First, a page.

2 December 2022
#CareAtChristmas: Tips for mental and financial wellbeing
Manshi, a graduate of our MSc Public Health degree, shares some tips for our mental and financial wellbeing this Christmas. Read more…
20 March 2015
Not only have I just found out that I have passed my last ever midwifery exam but I have also just had some excellent news! (more about this later).
The exams were tough. They were what we call OSCEs (Objective Structured Clinical Examinations), where we go into the exam and act out what we would do in real life and we are assessed on these skills. We had two different exams, one in December and one in February. The one in December was neonatal resuscitation so we had to go in and accurately assess the condition of the (pretend) baby then perform life support skills to keep the (pretend) baby alive – I passed this, thank goodness!
in February where we had ten different emergency scenarios to learn and eight of them could come up in the exam. They were all obstetric emergencies so situations like post-partum haemmorhage, cord prolapse and breech delivery. We went into the exam, picked a card and then that card corresponded to the scenario. I had uterine inversion which is where the uterus prolapses through the cervix and into the vagina causing severe neurogenic shock and could result in death if it is not resolved quickly and efficiently. It is what is called a time critical obstetric emergency so the actions you perform have to be done in time to save that woman’s life. No pressure then! I managed to accurately assess and save my lady – phew!
We could not have been better prepared for the exam. Our lecturer Lyn put on online revision sessions through the virtual classroom so we could all attend the live sessions in the evening or access them at home anytime. She was amazing and went through everything step-by-step, reassuring us and taking a lot of her own time to make sure we were well prepared. This wasn’t just for the purposes of the exam but for real practice too. Lyn is a supervisor of midwives so her role is to protect the public by making sure the highest possible standards of care are being provided to women and families. She is an excellent role model and we are privileged to have had such a great teacher for this exam, so thank you, Lyn.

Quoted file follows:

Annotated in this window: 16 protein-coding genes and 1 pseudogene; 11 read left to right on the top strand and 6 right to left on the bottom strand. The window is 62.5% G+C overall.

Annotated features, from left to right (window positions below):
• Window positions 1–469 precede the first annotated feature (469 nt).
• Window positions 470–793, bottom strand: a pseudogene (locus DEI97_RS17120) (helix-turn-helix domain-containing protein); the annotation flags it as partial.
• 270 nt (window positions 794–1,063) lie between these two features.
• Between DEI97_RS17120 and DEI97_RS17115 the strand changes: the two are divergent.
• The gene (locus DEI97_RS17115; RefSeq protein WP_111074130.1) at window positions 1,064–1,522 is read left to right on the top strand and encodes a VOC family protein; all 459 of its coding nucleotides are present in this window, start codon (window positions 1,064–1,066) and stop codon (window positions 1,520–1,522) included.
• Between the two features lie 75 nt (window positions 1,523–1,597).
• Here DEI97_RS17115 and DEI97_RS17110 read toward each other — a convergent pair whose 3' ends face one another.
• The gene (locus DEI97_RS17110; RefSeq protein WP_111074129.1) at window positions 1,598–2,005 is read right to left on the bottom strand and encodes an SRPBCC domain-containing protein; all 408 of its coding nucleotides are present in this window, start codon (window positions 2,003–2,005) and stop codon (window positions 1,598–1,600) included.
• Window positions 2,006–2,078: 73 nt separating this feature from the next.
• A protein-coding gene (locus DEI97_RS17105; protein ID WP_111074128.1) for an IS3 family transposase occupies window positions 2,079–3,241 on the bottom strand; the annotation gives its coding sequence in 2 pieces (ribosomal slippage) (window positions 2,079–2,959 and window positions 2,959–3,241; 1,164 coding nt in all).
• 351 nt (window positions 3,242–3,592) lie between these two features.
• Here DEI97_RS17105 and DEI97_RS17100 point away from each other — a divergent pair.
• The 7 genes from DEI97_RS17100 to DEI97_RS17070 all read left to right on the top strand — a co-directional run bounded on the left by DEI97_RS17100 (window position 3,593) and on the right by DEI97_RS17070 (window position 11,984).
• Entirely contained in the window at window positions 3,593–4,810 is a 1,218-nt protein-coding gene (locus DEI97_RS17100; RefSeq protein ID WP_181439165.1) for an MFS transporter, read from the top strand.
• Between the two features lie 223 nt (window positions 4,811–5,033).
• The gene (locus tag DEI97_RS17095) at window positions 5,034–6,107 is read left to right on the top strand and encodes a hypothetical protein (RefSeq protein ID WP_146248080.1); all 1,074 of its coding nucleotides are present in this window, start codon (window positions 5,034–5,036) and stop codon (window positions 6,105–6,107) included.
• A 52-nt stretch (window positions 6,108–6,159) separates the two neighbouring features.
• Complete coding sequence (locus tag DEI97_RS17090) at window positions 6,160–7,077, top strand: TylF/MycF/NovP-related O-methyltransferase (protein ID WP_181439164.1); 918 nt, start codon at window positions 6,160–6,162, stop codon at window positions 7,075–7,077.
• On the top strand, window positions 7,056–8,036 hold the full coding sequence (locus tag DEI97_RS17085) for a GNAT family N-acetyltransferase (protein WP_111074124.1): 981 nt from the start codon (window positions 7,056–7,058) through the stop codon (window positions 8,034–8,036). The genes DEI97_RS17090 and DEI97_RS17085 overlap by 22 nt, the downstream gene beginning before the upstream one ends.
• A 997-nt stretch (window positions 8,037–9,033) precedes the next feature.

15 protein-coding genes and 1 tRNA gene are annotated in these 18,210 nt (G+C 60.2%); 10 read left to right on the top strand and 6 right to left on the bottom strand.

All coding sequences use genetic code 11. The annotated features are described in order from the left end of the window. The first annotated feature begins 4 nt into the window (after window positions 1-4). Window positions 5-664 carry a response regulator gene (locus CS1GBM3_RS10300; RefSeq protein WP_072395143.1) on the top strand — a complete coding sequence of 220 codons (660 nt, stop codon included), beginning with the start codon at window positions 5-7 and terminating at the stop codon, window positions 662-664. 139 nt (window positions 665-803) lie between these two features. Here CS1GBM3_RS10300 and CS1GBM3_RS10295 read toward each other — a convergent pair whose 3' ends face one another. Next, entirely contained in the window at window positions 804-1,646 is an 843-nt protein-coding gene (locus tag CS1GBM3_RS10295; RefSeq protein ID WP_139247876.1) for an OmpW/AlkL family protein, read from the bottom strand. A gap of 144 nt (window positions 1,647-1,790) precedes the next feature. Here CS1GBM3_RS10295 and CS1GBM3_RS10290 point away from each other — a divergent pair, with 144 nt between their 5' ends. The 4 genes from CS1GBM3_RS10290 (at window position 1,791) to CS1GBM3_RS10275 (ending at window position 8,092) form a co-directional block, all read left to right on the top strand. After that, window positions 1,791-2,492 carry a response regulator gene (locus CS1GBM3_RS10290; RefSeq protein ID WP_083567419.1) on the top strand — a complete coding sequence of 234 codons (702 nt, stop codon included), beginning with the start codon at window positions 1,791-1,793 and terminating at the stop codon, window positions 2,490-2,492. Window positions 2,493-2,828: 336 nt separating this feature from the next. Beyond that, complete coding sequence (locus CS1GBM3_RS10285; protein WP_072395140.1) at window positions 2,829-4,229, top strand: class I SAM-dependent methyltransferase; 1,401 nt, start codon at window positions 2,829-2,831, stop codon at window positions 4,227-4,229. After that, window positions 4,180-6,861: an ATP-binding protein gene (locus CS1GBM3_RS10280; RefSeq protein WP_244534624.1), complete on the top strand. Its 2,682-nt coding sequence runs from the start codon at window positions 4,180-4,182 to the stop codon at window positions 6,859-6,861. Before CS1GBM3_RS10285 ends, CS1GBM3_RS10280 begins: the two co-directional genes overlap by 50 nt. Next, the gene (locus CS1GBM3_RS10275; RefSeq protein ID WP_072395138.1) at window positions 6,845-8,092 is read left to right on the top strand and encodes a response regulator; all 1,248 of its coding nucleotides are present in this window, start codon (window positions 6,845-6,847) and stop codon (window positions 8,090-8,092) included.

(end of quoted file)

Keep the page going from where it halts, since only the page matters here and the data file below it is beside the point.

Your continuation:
So, on to the other good news!
I was encouraged by my lecturers at university and mentors in practice to apply for the Nursing Times Student Midwife of the Year award back in December. I put together my application which included feedback from families I have looked after, academic achievements and testimonials from mentors at the hospital and from university. I have been so privileged to work alongside such passionate mentors in practice and such amazing role models at university, and it is with the help of these amazing teachers that I have come so far.
I found out I had been shortlisted and have been invited for an interview in London this Monday! I am very nervous but looking forward to meeting the judges and telling them about my journey through midwifery.
I would also like to say a huge congratulations to Amy Sampson-Brown and Emma Rose who have been shortlisted for the same award. They are not only outstanding students but really good friends of mine and I feel privileged to have trained and worked alongside them for the last three years.
We have all been invited to attend the awards ceremony in May, on Park Lane in London, where we will find out who has won. It really isn’t about ‘winning’ though as it is fantastic just to be recognised, so I feel extremely honoured to have even come this far. I really wouldn’t have got to where I am today without the support from my wonderful family, friends, mentors and lecturers.
I am feeling very blessed at the moment and can’t wait to become a real-life midwife in August!